Louise Y. Robison
Louise Yates Robison was the seventh General President of the Relief Society, meaning that she oversaw the entire worldwide organization of women for [The Church of Jesus Christ of Latter-day Saints, whose members are sometimes called Mormons.
She was born Sarah Louisa Yates, although she later went by Louise, on May 27, 1866, in Scipio, Utah. Her parents had been asked by the Church of Jesus Christ to move there to help colonize the region. She lived the life of a pioneer, learning to work with wool, knit, farm, sew, and make braided straw hats. She attended Brigham Young Academy for one year, followed by a dressmaking course. In 1883, she married Joseph Lyman Robison. Together they had six children. She studied her children’s school lessons with them in order to continue learning.
When her children were grown, she had a desire to complete her education. She began taking university extension classes and arose at 4 AM each day in order to study for two hours.
She was called to serve as the General Relief Society president from 1928–1939. She had previously served as the second counselor to the president of the General Relief Society. At the time of her calling to that position, she was certain a mistake had been made. She explained to Heber J. Grant, who issued the call, that she had a limited education, no social position, and no wealth. She was very shy and hated the limelight. She told him she was just a humble woman, not what the women of the Church would expect from a leader. President Grant informed her that 85 percent of the women in the Church were humble women and she was being called to lead them.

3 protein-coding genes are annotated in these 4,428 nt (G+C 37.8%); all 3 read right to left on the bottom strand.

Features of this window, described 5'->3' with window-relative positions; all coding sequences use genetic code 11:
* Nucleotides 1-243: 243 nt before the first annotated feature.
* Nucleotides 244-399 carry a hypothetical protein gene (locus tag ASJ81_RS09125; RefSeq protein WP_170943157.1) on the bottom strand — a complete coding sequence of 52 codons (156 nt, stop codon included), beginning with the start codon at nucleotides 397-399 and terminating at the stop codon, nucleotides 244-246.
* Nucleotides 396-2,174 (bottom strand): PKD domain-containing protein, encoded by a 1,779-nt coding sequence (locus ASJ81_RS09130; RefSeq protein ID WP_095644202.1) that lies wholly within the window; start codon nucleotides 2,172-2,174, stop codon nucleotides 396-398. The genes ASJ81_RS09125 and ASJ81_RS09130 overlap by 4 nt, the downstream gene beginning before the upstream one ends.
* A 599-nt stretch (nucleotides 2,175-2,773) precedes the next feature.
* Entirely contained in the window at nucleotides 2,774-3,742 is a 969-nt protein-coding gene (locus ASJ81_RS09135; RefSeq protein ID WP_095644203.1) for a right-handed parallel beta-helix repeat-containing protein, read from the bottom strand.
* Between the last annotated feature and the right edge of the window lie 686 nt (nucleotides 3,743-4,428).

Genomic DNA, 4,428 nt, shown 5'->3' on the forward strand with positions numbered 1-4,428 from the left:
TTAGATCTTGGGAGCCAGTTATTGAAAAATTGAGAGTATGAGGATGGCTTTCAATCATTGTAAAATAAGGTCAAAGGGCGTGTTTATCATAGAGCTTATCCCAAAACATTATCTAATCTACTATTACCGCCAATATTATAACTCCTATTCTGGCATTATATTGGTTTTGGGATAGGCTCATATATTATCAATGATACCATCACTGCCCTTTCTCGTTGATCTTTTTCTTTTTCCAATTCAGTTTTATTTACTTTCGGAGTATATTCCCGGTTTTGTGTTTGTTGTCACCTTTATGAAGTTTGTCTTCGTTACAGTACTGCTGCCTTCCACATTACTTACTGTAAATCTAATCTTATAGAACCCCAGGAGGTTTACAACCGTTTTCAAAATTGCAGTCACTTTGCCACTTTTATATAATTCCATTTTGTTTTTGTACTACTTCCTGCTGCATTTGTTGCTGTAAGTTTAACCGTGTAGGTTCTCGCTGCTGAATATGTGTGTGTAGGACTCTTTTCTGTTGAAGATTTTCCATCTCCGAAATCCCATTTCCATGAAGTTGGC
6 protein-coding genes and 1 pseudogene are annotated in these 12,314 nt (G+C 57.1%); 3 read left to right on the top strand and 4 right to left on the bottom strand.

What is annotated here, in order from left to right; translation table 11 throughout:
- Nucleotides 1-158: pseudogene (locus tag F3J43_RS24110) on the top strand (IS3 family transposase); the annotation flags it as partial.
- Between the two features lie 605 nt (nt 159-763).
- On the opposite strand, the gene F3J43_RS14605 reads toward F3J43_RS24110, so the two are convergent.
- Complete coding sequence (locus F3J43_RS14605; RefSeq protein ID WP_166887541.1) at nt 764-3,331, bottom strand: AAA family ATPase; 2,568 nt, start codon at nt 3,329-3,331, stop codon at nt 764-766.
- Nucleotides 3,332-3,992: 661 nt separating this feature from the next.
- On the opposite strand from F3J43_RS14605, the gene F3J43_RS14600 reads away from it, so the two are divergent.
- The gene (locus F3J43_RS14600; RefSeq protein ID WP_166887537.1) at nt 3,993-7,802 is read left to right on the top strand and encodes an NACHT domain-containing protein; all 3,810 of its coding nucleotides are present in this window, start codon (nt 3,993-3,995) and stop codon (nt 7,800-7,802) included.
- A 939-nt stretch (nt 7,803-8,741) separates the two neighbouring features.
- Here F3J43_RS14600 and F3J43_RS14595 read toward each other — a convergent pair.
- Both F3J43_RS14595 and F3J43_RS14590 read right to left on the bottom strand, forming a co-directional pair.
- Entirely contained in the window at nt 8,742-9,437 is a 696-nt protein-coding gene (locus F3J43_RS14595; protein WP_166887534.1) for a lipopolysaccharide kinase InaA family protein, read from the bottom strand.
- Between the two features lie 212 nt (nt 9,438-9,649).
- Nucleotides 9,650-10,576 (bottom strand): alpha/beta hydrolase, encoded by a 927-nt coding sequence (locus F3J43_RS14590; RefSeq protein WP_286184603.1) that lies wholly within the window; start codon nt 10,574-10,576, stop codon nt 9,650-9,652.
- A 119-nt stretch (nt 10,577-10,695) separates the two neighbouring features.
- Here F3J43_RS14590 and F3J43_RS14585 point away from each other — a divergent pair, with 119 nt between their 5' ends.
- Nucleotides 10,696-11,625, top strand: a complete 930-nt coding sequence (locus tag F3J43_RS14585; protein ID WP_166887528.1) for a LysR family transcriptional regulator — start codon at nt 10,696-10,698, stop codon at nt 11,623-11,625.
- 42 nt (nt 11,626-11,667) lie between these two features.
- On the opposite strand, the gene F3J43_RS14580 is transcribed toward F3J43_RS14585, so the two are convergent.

Because she led during the Great Depression, her experience in living without wealth was very helpful. She was able to help women learn to navigate the challenges of new poverty and gave special attention to women who had little education. She encouraged women to volunteer to help each other. Her motto was, “Go where you’re needed; do what you can.”
She started the Mormon Handicraft Shop in Salt Lake City, Utah, in 1937 to help Mormon women be able to earn income while remaining in the home with their children. She considered it important for women to stay home, although she also recognized the need for them to provide income. This program was eventually turned over to Deseret Book Company.
The Relief Society attempted to assist local government agencies in caring for the poor. Unfortunately, during the Depression, the needs were so great that a caseworker for the Relief Society went from 78 families in 1929 to more than 700 in 1934. The caseload became too great for them to handle. Sister Robinson said that the government was doing a wonderful thing in helping the poor, but that the Church needed to continue to teach self-reliance so families would not seek government help, if they were able to care for themselves, and that the Church needed to continue to do as much as it could manage. This became easier when the Church organized a welfare program that could do more than the women alone had been able to accomplish.
Louise was the first General Relief Society president to speak in General Conference. This occurred in October 1929. She visited Europe, the first Relief Society president to do so, and while there, was a delegate to the Tenth World Congress of the International Council of Women, held in Paris. She initiated a number of other official projects, including the first Relief Society monument, the Singing Mothers choirs, and the official gold and blue colors. However, she insisted the Relief Society’s most important contribution during that time was the untold hours of service to others through its ordinary members.
After her term ended, she moved to San Francisco to live with her daughter Gladys Winter. She died March 30, 1946.